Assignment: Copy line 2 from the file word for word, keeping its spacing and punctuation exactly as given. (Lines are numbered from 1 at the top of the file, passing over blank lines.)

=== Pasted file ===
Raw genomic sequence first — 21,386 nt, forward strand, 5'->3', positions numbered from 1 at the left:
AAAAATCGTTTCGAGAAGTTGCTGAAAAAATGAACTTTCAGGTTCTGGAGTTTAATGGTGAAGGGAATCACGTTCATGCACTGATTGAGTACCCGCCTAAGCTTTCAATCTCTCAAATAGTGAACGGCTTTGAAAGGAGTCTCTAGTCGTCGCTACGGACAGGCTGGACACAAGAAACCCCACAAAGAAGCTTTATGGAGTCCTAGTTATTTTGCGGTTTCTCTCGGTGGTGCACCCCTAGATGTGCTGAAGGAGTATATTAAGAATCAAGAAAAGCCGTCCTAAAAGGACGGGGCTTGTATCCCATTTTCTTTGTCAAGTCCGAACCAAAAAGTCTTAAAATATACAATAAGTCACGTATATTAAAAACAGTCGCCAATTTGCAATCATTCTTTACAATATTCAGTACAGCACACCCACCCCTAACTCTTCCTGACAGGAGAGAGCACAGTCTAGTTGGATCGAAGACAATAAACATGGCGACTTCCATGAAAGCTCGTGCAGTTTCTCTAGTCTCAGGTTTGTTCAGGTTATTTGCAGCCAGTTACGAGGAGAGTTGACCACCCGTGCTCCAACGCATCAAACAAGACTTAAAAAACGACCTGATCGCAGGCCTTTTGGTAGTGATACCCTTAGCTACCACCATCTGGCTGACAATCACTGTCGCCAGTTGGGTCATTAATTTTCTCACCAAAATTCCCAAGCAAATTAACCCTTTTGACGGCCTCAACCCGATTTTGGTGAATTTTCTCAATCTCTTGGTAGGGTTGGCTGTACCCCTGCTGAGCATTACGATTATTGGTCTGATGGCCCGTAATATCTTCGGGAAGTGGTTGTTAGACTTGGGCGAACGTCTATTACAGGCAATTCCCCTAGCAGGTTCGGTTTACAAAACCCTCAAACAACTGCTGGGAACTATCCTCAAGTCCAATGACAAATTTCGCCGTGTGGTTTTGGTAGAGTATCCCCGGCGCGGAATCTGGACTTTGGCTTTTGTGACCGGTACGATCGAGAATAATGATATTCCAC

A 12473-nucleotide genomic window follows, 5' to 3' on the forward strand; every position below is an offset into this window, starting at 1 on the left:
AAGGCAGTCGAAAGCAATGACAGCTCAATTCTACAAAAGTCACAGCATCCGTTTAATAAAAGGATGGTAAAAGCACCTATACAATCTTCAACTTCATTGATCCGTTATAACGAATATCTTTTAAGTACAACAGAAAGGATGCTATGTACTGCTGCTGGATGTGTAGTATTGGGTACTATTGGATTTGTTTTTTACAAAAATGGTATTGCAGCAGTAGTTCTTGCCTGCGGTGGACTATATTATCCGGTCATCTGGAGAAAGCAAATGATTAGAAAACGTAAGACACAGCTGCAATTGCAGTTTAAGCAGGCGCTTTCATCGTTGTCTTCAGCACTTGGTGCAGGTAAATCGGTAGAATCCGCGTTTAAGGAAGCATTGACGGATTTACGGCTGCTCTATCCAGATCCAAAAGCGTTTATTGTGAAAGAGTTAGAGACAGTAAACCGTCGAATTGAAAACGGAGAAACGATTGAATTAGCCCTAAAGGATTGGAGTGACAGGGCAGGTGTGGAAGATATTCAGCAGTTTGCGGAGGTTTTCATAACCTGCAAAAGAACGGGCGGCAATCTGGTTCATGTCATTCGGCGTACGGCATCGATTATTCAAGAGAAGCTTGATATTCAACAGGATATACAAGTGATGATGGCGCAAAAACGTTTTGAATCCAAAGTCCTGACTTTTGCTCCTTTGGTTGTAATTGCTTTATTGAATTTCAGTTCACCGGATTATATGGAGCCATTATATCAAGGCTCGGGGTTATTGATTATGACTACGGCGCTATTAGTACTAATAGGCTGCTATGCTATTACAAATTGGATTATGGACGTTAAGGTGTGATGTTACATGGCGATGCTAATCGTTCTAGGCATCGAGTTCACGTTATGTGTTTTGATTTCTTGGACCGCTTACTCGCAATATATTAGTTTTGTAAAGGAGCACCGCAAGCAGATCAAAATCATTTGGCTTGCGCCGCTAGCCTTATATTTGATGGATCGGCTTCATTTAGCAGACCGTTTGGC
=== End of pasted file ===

AAAAATCGTTTCGAGAAGTTGCTGAAAAAATGAACTTTCAGGTTCTGGAGTTTAATGGTGAAGGGAATCACGTTCATGCACTGATTGAGTACCCGCCTAAGCTTTCAATCTCTCAAATAGTGAACGGCTTTGAAAGGAGTCTCTAGTCGTCGCTACGGACAGGCTGGACACAAGAAACCCCACAAAGAAGCTTTATGGAGTCCTAGTTATTTTGCGGTTTCTCTCGGTGGTGCACCCCTAGATGTGCTGAAGGAGTATATTAAGAATCAAGAAAAGCCGTCCTAAAAGGACGGGGCTTGTATCCCATTTTCTTTGTCAAGTCCGAACCAAAAAGTCTTAAAATATACAATAAGTCACGTATATTAAAAACAGTCGCCAATTTGCAATCATTCTTTACAATATTCAGTACAGCACACCCACCCCTAACTCTTCCTGACAGGAGAGAGCACAGTCTAGTTGGATCGAAGACAATAAACATGGCGACTTCCATGAAAGCTCGTGCAGTTTCTCTAGTCTCAGGTTTGTTCAGGTTATTTGCAGCCAGTTACGAGGAGAGTTGACCACCCGTGCTCCAACGCATCAAACAAGACTTAAAAAACGACCTGATCGCAGGCCTTTTGGTAGTGATACCCTTAGCTACCACCATCTGGCTGACAATCACTGTCGCCAGTTGGGTCATTAATTTTCTCACCAAAATTCCCAAGCAAATTAACCCTTTTGACGGCCTCAACCCGATTTTGGTGAATTTTCTCAATCTCTTGGTAGGGTTGGCTGTACCCCTGCTGAGCATTACGATTATTGGTCTGATGGCCCGTAATATCTTCGGGAAGTGGTTGTTAGACTTGGGCGAACGTCTATTACAGGCAATTCCCCTAGCAGGTTCGGTTTACAAAACCCTCAAACAACTGCTGGGAACTATCCTCAAGTCCAATGACAAATTTCGCCGTGTGGTTTTGGTAGAGTATCCCCGGCGCGGAATCTGGACTTTGGCTTTTGTGACCGGTACGATCGAGAATAATGATATTCCAC